Local Socioeconomic Impacts Of The Conservation Reserve Program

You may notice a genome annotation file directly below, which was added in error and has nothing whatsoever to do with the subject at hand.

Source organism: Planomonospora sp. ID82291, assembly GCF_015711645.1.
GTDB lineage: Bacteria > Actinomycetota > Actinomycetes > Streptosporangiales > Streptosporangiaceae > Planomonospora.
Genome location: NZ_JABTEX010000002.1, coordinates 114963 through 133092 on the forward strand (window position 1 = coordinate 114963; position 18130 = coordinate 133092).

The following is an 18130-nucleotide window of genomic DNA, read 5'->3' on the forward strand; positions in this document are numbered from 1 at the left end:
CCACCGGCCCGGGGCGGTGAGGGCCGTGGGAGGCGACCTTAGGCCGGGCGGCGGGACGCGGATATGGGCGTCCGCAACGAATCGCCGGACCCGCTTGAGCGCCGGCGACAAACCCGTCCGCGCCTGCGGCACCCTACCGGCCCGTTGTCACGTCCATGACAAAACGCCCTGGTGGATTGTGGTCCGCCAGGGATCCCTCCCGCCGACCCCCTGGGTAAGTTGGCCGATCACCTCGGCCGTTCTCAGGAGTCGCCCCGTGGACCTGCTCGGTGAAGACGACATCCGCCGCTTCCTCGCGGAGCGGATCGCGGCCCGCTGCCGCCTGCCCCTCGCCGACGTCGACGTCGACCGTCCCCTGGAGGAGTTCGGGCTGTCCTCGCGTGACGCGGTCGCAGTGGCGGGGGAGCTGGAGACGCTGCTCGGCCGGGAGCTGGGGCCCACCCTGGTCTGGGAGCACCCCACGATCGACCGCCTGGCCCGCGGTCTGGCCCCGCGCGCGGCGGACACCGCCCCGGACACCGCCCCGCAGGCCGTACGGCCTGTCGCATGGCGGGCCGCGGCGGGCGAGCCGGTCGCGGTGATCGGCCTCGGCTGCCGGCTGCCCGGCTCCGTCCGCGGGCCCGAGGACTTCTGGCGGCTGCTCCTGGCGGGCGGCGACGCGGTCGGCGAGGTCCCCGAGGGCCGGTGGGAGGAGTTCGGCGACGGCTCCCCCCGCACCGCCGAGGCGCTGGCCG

The Conservation Reserve Program (CRP), first enacted in 1985, seeks to achieve both conservation and agricultural supply control objectives through voluntary, long-term (10 year contracts) retirement of cropland. By fall 2000, the program had enrolled about 31.4 million acres nationwide, and North Dakota ranked third among the states, with 3.2 million contracted acres, or 11 percent of the state's total cropland. Although long-term land retirement offers a variety of environmental benefits, as well as providing a stable income to participating landowners, large-scale land retirement can pose adverse economic impacts for nearby communities, primarily because agricultural supply and service sector businesses may be adversely affected. This study was undertaken to examine the local socioeconomic effects of the Conservation Reserve Program in rural areas of North Dakota. Interviews with agricultural and community leaders in six rural areas of North Dakota revealed that the CRP was perceived to have both positive and negative effects. The program was considered a substantial benefit to landowners, providing them with a guaranteed income from some of their least productive land. In addition, the environmental benefits of the program, including reduced soil erosion, improved water quality, and enhanced wildlife populations, were widely recognized. Negative effects cited by the leaders focused on the adverse impacts of cropland retirement on the farm supply and service sector and the role of the CRP in declining farm numbers and rural depopulation. A survey of more than 1,000 CRP contract holders provided additional perspective regarding the program's effects. Leading reasons for enrolling land in the CRP were to reduce erosion/increase soil fertility (24%), reduce income risk (23%), CRP was economically attractive (22%), and provide a transition to retirement (11%). The contract holders also reported that the land they enrolled in the CRP had lower yields than other land in the area, by an average of 5 percent. Forty-two percent of the respondents had enrolled 150 acres or less and only 21 percent had enrolled more than 450 acres. Of the contract holders who had once farmed but were no longer farming, only 23 percent indicated that the CRP influenced their decision to quit farming. On the other hand, of the respondents who were currently farming, 31 percent indicated that the CRP had been instrumental in keeping them on the farm. When the leaders were asked for suggestions to improve the program, their responses reflected three major themes. One group felt that the CRP should focus on highly erodible land and that recent changes in enrollment criteria have allowed too much productive farmland to be enrolled. Another group of respondents argued for periodic haying of the CRP land (e.g., every third or fourth year), a measure they thought that would both improve the wildlife habitat value of the land and provide a feed base for livestock producers. Finally, a number of leaders in each study area suggested options to increase recreational access to CRP land. They believe that increased economic activity associated with recreational activities (primarily hunting) may offer their communities a means to offset some of the economic losses associated with land retirement.
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